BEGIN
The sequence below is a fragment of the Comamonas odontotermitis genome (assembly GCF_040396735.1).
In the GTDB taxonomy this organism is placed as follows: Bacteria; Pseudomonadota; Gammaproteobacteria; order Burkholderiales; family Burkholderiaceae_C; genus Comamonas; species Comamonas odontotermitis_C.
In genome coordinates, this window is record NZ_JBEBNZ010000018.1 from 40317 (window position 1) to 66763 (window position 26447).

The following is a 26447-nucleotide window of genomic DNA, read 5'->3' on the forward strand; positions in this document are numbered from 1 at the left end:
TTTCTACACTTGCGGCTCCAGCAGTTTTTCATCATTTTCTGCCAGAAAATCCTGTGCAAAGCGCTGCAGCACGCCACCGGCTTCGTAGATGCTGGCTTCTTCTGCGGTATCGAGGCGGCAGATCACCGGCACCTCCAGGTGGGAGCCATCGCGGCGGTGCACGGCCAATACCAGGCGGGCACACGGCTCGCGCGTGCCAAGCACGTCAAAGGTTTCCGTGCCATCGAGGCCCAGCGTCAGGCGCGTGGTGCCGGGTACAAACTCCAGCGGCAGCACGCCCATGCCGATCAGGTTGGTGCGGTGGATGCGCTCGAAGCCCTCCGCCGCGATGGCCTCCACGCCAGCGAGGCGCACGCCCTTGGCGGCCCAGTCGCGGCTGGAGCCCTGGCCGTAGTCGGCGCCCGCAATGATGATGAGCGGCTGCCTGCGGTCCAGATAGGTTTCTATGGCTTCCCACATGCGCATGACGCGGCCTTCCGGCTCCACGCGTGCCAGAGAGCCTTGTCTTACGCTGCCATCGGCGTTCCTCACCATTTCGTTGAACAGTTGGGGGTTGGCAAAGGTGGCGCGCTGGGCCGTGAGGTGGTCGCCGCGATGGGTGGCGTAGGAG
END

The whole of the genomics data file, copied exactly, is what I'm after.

The sequence below is a fragment of the Comamonas odontotermitis genome (assembly GCF_040396735.1).
In the GTDB taxonomy this organism is placed as follows: Bacteria; Pseudomonadota; Gammaproteobacteria; order Burkholderiales; family Burkholderiaceae_C; genus Comamonas; species Comamonas odontotermitis_C.
In genome coordinates, this window is record NZ_JBEBNZ010000018.1 from 40317 (window position 1) to 66763 (window position 26447).

The following is a 26447-nucleotide window of genomic DNA, read 5'->3' on the forward strand; positions in this document are numbered from 1 at the left end:
TTTCTACACTTGCGGCTCCAGCAGTTTTTCATCATTTTCTGCCAGAAAATCCTGTGCAAAGCGCTGCAGCACGCCACCGGCTTCGTAGATGCTGGCTTCTTCTGCGGTATCGAGGCGGCAGATCACCGGCACCTCCAGGTGGGAGCCATCGCGGCGGTGCACGGCCAATACCAGGCGGGCACACGGCTCGCGCGTGCCAAGCACGTCAAAGGTTTCCGTGCCATCGAGGCCCAGCGTCAGGCGCGTGGTGCCGGGTACAAACTCCAGCGGCAGCACGCCCATGCCGATCAGGTTGGTGCGGTGGATGCGCTCGAAGCCCTCCGCCGCGATGGCCTCCACGCCAGCGAGGCGCACGCCCTTGGCGGCCCAGTCGCGGCTGGAGCCCTGGCCGTAGTCGGCGCCCGCAATGATGATGAGCGGCTGCCTGCGGTCCAGATAGGTTTCTATGGCTTCCCACATGCGCATGACGCGGCCTTCCGGCTCCACGCGTGCCAGAGAGCCTTGTCTTACGCTGCCATCGGCGTTCCTCACCATTTCGTTGAACAGTTGGGGGTTGGCAAAGGTGGCGCGCTGGGCCGTGAGGTGGTCGCCGCGATGGGTGGCGTAGGAG